How had this happened? She had taken precautions. Her regimen was strict, and she followed it every day. Every damned day. She’d even invented new potions and creams to prevent just this occurence. How many hours had she spent slaving over a hot cauldron, cloths tied to her forehead to keep the sweat from dripping off her brow and into the bubbling cauldron? How many days had she spent searching obscure texts for new ideas, new remedies? How many times had she berated the servants for coming back from the foothills with the wrong herbs? How long had she spent working, toiling with her magic, only to find that her hard work had come to naught?
Morgause leaned closer to the mirror, to make sure that she was truly seeing what she thought she was seeing, and that it was not her eyes playing tricks on here.
They were still there.
Wrinkles, grown up in the course of a night.
Crow’s feet, eye bags, laugh lines. Her forehead was still as smooth and unbroken as any young girl’s, but that was hardly any consolation in view of the larger damage that had taken over her face.
Gingerly, she touched the skin, hoping for — what? That the lines she saw were just cosmetics, carelessly applied? Dirt smudges?
But no. Her skin was no longer smooth and supple; it dipped, it creased, it was rough to the touch. And this was just her face! Who knew what other damage might lurk in the other unexplored corners of her body?
She fought the urge to rip off her jewelry, gown and headdress and examine every inch of her skin. She fought it not because it was silly and irrational. She fought it because she knew not what she would do if she found something. A liver spot, a stretch mark, a breast no longer as perky as it once had been, cellulite. One’s face, after all, was the least part of one’s arsenal of charms. How many times had she heard men joke about putting a bag over their partner’s head? Though, truly, she doubted anyone would ever need to go to that extremity with her. Even in ruins, her face, like an ancient Reman temple, would still be beautiful. It already was in ruins, and still was beautiful.
Perhaps the damage is not so bad, Morgause thought. I have creams that could cover this — fill the gaps — preserve the illusion of unbroken skin. But she frowned. Yes, the illusion of unbroken skin — that was all she had left! She saw the future rising up before her. She saw creams and cosmetics applied to her face like a mask, hiding it from the world. She, who had always used cosmetics to enhance her beauty, now forced to lean on them as other women did! It did not bear thinking of!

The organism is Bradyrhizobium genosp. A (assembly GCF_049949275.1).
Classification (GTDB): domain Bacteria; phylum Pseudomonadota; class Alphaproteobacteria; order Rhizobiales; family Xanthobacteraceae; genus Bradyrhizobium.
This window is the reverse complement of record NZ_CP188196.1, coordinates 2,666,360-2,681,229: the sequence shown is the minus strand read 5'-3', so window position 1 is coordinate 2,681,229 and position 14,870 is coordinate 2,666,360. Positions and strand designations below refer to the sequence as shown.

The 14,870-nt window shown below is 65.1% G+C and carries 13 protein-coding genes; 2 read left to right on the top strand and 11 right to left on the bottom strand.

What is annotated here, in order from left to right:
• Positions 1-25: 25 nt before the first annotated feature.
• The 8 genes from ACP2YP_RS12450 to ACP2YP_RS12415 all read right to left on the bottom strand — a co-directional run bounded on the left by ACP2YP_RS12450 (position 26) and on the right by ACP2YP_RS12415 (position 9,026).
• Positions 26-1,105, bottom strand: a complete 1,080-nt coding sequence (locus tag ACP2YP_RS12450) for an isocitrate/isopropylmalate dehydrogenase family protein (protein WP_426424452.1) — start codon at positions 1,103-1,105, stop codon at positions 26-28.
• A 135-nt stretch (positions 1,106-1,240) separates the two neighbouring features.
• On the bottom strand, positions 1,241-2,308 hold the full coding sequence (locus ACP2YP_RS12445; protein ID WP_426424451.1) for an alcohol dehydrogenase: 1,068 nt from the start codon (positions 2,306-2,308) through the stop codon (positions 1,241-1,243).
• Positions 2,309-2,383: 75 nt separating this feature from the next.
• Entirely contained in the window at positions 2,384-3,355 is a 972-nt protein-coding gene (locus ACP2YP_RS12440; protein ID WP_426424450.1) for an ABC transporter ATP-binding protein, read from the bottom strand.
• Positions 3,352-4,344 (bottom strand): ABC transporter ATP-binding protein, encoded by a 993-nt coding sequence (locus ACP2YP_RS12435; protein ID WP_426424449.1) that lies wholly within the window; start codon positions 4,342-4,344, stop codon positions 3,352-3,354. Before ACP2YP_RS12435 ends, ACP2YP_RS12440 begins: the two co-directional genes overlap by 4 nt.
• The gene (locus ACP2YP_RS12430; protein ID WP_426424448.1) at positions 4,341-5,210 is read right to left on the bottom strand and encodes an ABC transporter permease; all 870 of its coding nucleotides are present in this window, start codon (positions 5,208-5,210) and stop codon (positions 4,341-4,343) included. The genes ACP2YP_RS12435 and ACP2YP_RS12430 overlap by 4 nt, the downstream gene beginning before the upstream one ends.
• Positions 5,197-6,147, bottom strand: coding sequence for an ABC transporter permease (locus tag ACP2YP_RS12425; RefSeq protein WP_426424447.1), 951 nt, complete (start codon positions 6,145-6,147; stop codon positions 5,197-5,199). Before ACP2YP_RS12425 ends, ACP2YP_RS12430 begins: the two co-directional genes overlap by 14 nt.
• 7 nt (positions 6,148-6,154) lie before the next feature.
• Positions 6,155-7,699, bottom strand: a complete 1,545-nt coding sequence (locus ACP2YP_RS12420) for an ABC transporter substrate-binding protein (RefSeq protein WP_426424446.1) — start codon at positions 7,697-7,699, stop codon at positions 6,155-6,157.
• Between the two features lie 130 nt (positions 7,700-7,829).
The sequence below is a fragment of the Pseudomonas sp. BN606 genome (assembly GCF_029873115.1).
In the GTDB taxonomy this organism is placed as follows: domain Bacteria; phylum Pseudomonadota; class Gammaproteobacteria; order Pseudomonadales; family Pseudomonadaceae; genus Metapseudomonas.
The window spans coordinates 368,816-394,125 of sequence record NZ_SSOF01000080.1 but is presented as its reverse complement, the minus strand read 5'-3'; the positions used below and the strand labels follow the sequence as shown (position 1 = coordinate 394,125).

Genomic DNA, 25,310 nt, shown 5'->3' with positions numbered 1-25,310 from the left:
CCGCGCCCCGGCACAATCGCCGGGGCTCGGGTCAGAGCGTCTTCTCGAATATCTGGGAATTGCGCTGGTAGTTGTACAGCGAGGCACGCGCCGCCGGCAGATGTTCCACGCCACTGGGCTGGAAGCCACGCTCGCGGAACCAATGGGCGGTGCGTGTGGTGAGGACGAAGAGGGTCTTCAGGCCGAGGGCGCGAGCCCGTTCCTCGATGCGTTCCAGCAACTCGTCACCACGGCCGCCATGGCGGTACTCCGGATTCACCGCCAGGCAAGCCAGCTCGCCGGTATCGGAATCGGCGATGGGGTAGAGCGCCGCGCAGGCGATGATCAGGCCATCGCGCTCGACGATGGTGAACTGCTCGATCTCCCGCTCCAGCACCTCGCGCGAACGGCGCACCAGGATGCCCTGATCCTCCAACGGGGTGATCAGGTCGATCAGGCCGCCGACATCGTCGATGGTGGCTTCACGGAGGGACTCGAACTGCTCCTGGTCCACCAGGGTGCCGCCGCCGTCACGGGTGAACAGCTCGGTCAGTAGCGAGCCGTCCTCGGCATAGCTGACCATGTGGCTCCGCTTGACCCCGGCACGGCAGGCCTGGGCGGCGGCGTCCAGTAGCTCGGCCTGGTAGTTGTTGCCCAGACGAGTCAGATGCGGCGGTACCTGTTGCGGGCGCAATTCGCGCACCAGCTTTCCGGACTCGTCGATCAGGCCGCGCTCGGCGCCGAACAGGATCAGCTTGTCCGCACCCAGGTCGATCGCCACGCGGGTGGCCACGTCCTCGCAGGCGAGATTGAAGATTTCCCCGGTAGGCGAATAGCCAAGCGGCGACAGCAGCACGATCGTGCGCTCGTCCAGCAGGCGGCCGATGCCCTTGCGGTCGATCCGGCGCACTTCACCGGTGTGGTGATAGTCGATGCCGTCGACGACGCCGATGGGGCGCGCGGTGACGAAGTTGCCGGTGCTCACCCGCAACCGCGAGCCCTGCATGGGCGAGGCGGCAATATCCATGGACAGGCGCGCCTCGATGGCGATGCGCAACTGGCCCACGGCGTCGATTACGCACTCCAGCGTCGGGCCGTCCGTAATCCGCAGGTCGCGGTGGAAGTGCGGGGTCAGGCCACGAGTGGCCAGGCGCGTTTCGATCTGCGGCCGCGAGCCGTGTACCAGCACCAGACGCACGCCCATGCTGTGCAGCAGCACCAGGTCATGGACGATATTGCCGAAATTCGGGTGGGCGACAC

And with that vision of the future, came something else — a memory. A memory of her sister’s voice.
“Morgause, I want you to remember something — when you are lying on your deathbed, with your skin slack and wrinkled, your hair gray and falling out around you, your limbs too weak and atrophied to move — I want you to think of me. I want you to think of me, and know that I look as youthful and vibrant and lovely as the day when you first began to hate me, all those years ago — and I want you to remember, that if you hadn’t made Accolon what he is now, I never would have sought out that path. I want you to think of my smooth skin and my shining hair and my supple limbs, and I want you to eat. Your. Heart. Out.”
“You will not win, Morgan!” Morgause hissed to the mirror, her mouth pursed vampire-like at her reflection. No, not vampire-like. Vampires did not look like someone’s grandmother when they hissed. Vampires’ faces were forever frozen in a paler version of their youthful beauty. After all, Morgause knew the story of Contessa Clemencia and Count Henrik, none better. Had she not researched that path when she realized that her sister was not aging, as she should be, but staying forever young so as to never abandon her zombie — zombie! — husband? Had she not, at the time, rejected it as being too dangerous and difficult? Her brother, after all, had specifically said that he would tolerate no more deaths from her. At the time, she had believed him. Besides, if she were to walk down a path that required frequent murder, she preferred that the path not come with built-in weaknesses that would make it easier for her brother to live up to his threat — assuming he was not too soft-hearted to do so.